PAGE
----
Senate Education Chairman John Goedde, R-Coeur d’Alene, who led the historic move in the Senate to defeat the public school budget today – after it had cleared the Joint Finance-Appropriations Committee on a 15-5 vote and passed the House 52-16 – said after the vote that he believes the germane committees in both houses, the House and Senate education committees, need to hold hearings on proposals like merit bonuses for teachers and technology pilot project grants. “I think leadership’s going to have to carve out time for that to happen,” Goedde said. “We’re here to do it the right way. … There was no public input on policy changes.”
Though the public school budget bill, HB 323, was backed by an array of interests ranging from two-thirds of JFAC to state schools Superintendent Tom Luna to the associations of school boards, administrators and teachers – and was crafted in part through long meetings mediated by House Speaker Scott Bedke – Goedde said, “I was the education chair that was not included in the grand compromise.” Goedde cited “a number of discussions, most of which in the speaker’s office,” that occurred “at the time of session that my father passed away.” He said, “I did spend 2-1/2 hours in the speaker’s office one afternoon.”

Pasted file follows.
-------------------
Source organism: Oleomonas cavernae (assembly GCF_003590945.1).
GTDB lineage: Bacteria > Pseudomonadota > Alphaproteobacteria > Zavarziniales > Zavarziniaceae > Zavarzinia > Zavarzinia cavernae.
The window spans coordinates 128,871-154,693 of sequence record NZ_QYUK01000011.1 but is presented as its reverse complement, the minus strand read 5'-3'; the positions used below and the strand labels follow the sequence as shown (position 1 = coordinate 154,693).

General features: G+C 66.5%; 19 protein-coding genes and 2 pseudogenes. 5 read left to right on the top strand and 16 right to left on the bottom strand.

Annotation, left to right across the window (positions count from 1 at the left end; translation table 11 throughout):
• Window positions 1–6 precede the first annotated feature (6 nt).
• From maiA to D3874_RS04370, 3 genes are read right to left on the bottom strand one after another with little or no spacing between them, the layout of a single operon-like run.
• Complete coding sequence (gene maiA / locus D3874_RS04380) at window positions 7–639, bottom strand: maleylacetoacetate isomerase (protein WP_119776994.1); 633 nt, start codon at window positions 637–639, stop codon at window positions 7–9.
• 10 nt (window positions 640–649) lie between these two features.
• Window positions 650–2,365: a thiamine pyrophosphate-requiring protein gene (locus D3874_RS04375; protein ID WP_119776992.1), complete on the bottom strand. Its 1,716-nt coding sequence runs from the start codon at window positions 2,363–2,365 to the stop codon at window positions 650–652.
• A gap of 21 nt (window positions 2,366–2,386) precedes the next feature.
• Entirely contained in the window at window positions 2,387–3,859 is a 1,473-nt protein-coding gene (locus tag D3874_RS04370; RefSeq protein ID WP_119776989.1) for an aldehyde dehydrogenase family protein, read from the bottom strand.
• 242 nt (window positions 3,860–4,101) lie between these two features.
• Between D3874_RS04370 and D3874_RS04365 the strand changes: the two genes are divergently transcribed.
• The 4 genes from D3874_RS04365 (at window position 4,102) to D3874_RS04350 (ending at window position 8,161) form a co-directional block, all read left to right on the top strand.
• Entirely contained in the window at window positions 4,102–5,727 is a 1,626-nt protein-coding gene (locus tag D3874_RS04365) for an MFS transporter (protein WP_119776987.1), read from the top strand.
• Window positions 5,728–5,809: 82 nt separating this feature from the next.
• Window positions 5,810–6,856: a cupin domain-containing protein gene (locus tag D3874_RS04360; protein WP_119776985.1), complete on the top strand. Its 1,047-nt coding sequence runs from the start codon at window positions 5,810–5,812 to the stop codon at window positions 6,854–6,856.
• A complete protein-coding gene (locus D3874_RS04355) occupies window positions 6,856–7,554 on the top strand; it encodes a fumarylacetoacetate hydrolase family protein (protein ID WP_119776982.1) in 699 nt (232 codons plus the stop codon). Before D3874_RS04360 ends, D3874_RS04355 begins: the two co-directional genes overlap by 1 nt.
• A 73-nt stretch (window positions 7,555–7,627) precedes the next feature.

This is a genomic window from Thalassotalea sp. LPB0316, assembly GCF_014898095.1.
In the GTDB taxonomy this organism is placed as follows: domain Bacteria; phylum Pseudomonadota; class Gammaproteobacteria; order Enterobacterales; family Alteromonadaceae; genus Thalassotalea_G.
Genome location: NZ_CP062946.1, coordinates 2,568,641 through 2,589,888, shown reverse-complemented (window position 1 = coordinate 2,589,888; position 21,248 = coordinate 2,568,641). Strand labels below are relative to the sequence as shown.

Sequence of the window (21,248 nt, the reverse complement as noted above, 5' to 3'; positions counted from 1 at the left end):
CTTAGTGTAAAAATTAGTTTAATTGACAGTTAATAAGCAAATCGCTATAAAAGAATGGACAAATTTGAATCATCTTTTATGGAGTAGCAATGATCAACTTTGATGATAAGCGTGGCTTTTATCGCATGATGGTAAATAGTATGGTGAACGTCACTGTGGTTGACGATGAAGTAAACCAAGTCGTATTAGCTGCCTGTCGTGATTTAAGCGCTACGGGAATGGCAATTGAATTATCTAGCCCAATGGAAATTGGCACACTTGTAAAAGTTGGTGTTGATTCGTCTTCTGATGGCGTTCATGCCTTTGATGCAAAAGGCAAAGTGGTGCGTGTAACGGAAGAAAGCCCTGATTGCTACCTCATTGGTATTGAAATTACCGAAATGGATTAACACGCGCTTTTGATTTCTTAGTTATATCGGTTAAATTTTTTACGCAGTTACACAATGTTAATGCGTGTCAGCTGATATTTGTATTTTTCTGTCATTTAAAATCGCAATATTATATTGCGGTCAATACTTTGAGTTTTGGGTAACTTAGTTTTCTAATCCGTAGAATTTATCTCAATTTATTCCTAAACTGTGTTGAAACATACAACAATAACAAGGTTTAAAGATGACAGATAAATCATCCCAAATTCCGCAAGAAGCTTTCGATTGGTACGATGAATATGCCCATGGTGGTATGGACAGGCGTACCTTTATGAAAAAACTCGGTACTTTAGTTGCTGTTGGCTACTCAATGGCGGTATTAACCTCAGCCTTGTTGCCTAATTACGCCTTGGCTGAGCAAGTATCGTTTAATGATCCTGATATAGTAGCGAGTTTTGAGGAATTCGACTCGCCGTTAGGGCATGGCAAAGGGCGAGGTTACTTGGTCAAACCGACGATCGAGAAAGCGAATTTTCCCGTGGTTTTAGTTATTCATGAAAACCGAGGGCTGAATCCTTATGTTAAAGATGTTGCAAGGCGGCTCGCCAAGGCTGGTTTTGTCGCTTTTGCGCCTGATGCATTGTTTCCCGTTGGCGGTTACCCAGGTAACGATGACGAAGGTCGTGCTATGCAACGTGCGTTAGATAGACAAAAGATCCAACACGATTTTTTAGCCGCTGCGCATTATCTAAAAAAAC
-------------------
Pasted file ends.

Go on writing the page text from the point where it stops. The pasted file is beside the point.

Goedde said he was confident going in to the Senate vote, though no public school budget has been defeated in either house of the Legislature in the past two decades. “I thought I had it 19-16,” he said; the vote was 18-17.
He said, “I thought there were more votes on the floor against the process than … the bill itself,” and suggested the two programs he wants committee hearings on might well win approval, though possibly with some modifications. “I support differentiated pay,” he said, “and I support technology, and pilots have worked very well in Utah.”